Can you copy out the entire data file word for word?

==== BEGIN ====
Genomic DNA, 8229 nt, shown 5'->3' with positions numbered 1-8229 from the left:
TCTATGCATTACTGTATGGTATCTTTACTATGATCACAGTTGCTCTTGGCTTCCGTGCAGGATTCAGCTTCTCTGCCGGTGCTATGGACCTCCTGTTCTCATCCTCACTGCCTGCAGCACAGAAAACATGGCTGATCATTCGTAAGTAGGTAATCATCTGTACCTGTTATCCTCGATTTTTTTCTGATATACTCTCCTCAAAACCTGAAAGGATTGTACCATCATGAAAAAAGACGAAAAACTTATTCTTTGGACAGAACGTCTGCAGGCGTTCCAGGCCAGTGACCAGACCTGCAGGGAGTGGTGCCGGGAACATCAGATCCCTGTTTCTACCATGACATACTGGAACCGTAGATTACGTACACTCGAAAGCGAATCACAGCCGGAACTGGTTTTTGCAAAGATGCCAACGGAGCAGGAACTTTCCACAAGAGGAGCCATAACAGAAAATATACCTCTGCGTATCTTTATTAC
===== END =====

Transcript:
Genomic DNA, 8229 nt, shown 5'->3' with positions numbered 1-8229 from the left:
TCTATGCATTACTGTATGGTATCTTTACTATGATCACAGTTGCTCTTGGCTTCCGTGCAGGATTCAGCTTCTCTGCCGGTGCTATGGACCTCCTGTTCTCATCCTCACTGCCTGCAGCACAGAAAACATGGCTGATCATTCGTAAGTAGGTAATCATCTGTACCTGTTATCCTCGATTTTTTTCTGATATACTCTCCTCAAAACCTGAAAGGATTGTACCATCATGAAAAAAGACGAAAAACTTATTCTTTGGACAGAACGTCTGCAGGCGTTCCAGGCCAGTGACCAGACCTGCAGGGAGTGGTGCCGGGAACATCAGATCCCTGTTTCTACCATGACATACTGGAACCGTAGATTACGTACACTCGAAAGCGAATCACAGCCGGAACTGGTTTTTGCAAAGATGCCAACGGAGCAGGAACTTTCCACAAGAGGAGCCATAACAGAAAATATACCTCTGCGTATCTTTATTAC